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Blockchain Revisited – Getting Past the Hype

Just over a year ago, I wrote in this column on the potential for blockchain applications in the food and supplement universe. It’s 53 weeks later and a lot has happened.

Let’s take a small step back for a minute.

For those not yet familiar, blockchain is a platform technology that has been discussed as having the potential to disrupt or change many aspects of business information flow. It’s a distributed ledger system in that information instead of being exchanged computer to computer, is simultaneously exchanged across an entire network of computers. When combined with security and authentication of each transaction, and the fact that the detail of the transaction creates a block in the chain upon which the next block (transaction of data) is then built – it is easy to understand that it becomes next to impossible to change the record as that would mean changing all of the blocks dependent on it in the chain. For supply chain operations, it is becoming clear that blockchain has the potential to provide a measure of security that partners have not known before. And in a private blockchain environment, where only trusted partners are invited, it can lead to amazing transparency and reporting, even as it streamlines operations.

There are skeptics out there and some of the resistance is merited. It is unfortunate that the most visible and popular application of blockchain was the crypto-currency balloon. Not to say that this application has not and is not changing economies, but there is so much more to the platform. The hype and intensity though are strangely familiar. In general, it reminds me of the years 1996-1999. In those days, there was a disruptive force emerging for business and consumers, one that they said was going to change everything, create new economies, eliminate middlemen and all paper – it was called the Internet.

I remember in 1999 and 2000 having discussions with this very natural products industry. I recall hearing from media, associations, suppliers and brands that the technology was more hype than science, more fantasy than reality.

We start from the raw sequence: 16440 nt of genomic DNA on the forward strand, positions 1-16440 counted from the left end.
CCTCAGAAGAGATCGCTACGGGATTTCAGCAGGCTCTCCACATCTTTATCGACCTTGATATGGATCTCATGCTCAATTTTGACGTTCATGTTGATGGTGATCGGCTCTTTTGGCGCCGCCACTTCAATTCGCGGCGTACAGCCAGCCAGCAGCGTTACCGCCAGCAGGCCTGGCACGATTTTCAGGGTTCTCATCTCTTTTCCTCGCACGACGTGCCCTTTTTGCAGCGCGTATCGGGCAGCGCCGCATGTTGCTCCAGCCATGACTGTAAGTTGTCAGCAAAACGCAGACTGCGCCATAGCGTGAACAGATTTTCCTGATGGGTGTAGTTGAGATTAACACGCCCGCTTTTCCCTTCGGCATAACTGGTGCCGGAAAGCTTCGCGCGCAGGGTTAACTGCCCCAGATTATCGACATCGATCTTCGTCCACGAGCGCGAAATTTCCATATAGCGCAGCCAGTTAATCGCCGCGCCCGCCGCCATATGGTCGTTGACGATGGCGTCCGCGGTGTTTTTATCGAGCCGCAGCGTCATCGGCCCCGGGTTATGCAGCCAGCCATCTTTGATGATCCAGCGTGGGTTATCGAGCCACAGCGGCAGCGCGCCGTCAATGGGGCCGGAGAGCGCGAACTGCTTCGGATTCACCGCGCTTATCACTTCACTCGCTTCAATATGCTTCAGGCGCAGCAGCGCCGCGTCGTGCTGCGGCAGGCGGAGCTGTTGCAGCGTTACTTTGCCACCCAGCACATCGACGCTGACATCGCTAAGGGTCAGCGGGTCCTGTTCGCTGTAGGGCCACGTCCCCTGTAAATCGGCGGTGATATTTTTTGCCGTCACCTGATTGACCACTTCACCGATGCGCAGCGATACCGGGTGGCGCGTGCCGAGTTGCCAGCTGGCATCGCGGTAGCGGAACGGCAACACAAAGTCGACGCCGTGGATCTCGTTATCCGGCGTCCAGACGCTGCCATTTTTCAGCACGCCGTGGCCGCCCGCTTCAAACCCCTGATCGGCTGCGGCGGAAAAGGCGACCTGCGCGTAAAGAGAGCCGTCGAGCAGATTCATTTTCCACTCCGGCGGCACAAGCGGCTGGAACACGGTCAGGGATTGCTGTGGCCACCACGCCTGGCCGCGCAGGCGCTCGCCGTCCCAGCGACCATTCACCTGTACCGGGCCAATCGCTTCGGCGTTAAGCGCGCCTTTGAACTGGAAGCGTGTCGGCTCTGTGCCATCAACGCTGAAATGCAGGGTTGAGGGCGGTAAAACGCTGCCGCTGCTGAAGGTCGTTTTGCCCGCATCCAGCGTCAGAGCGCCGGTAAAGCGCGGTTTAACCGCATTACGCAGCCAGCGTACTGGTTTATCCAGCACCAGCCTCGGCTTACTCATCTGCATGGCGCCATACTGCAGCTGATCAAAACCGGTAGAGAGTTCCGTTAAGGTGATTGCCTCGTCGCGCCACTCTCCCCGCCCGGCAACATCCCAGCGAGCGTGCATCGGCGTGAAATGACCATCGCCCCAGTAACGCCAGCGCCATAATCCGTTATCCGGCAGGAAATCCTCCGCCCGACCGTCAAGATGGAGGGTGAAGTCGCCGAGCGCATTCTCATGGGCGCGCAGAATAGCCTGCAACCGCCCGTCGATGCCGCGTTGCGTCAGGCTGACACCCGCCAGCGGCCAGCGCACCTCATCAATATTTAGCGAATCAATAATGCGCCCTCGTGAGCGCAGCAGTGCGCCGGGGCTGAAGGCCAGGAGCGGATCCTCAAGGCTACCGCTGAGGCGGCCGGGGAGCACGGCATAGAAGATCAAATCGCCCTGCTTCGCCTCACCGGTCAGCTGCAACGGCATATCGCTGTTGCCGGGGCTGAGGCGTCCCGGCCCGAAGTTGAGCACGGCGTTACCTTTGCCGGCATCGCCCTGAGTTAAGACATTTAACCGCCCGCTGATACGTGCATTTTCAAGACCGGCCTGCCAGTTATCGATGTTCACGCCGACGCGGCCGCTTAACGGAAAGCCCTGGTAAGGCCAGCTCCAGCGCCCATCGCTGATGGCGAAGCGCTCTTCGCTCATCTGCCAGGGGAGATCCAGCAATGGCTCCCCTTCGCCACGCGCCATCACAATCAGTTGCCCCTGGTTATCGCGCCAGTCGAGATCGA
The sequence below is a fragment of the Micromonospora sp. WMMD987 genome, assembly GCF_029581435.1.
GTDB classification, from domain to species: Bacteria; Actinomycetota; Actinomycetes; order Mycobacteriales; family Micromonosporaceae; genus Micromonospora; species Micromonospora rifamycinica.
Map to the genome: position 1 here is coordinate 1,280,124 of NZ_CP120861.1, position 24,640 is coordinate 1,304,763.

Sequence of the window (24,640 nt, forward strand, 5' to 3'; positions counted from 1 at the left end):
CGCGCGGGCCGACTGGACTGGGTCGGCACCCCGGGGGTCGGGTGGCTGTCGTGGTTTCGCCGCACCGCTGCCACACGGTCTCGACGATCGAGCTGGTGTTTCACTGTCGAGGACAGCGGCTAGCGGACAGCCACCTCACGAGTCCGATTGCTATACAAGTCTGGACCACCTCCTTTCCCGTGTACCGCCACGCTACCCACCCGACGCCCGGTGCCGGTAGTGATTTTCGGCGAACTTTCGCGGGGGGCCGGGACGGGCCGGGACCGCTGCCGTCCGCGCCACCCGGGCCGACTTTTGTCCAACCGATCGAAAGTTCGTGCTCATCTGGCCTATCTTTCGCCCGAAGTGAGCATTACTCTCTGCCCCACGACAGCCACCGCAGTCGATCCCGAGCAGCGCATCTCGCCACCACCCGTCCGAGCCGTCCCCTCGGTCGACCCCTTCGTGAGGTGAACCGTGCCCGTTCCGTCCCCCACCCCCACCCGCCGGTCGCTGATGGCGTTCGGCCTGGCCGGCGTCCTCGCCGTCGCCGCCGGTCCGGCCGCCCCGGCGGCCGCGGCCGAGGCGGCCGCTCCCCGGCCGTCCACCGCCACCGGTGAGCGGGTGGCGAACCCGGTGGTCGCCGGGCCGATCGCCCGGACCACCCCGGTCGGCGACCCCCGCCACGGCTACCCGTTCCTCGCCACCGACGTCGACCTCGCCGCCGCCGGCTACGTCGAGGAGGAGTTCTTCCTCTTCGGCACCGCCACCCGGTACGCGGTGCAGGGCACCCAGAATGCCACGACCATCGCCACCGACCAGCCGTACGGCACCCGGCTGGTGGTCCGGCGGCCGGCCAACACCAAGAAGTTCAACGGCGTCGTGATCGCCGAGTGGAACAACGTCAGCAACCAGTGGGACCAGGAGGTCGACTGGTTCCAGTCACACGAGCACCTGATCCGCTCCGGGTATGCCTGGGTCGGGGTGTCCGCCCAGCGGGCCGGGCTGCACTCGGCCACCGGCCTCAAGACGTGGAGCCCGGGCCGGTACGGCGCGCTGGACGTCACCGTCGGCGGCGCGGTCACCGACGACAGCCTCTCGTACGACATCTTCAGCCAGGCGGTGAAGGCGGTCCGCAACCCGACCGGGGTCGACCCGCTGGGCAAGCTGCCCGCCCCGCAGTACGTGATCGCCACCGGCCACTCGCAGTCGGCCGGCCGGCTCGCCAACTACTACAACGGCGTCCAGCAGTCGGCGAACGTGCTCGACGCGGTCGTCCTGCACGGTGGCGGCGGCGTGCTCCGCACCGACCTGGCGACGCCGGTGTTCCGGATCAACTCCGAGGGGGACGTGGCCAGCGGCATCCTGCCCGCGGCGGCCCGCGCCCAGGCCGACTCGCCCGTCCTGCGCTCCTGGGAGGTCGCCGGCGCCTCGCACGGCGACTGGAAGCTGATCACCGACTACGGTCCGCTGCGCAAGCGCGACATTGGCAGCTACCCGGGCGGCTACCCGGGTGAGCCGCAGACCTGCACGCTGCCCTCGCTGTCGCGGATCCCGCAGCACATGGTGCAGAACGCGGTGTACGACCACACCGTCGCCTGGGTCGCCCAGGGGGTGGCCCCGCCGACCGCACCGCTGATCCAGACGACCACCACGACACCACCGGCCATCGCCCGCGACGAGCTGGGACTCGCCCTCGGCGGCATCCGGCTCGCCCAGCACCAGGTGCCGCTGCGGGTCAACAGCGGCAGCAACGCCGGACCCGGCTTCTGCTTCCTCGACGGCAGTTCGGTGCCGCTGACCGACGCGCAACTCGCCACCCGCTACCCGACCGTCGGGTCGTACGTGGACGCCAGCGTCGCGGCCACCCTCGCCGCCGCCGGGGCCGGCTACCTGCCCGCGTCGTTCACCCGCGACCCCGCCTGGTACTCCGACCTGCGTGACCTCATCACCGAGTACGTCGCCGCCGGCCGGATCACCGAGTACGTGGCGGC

In many cases, the early Internet was not ready for prime time. When we launched NPIcenter, at that time seven other B2B and B2C community platforms were in play, some funded by Big 4 accounting firms, some representing major investments by media giants. At one point, it became a rallying cry that ‘just because you could, you should’ migrate everything online – supply chain, sourcing, product quality, compliance, communications – everything. I recall an early auction platform – truly a race to the bottom, further commoditizing and devaluing investment in ingredient science and branding.

I also remember Internet pundits predicting that the platform would challenge the value of tradeshows and conferences, and lead to the demise of print media. While that latter has largely (but not entirely) occurred, the former, tradeshows, continue to thrive in most markets. So much for wisdom.

Now too, pundits declare regularly that ‘the old days are dead’, and that blockchain must be embraced now in all aspects of the organization where trackability, traceability, security and integrity are paramount. While there is good reason to do early stage exploration, especially if your supply chain integrity is that important to you, for some, it’s just too early. The public blockchains are not yet able to handle the transaction loads that broad usage will demand, and so companies and providers are exploring private blockchains. Blockchain is not a reporting tool and so those looking to gain insights from the data capture are disappointed to learn they still need reporting tools to make sense of all the data now at their ‘fingertips’.

Supply chain integrity, security and transparency are not the only applications to watch. Smart contract application also bears investigation and employs private blockchains. Wikipedia defines a smart contract as ‘a computer protocol intended to digitally facilitate, verify, or enforce the negotiation or performance of a contract. Smart contracts allow the performance of credible transactions without third parties. These transactions are trackable and irreversible.’

In this case, using the same secure, unimpeachable distributed information mechanism, transaction commitments are held in escrow until the terms of the contract are fulfilled. Once the completion of the contract is verified, the parties’ commitments are released. These commitments can be funds, inventory, the next phase of a project or process etc. Applications in our natural products space include payments for farmers, carbon credits and numerous other potential applications.

The above represent two possible longer-term applications of an emerging technology platform. Service companies are now working on the solutions that make platforms such as this ready for the ‘masses’, that is, broad enough uptake to change business relationships for mid-tier companies seeking an edge. Forward thinking companies in our industry should be watching these developments closely.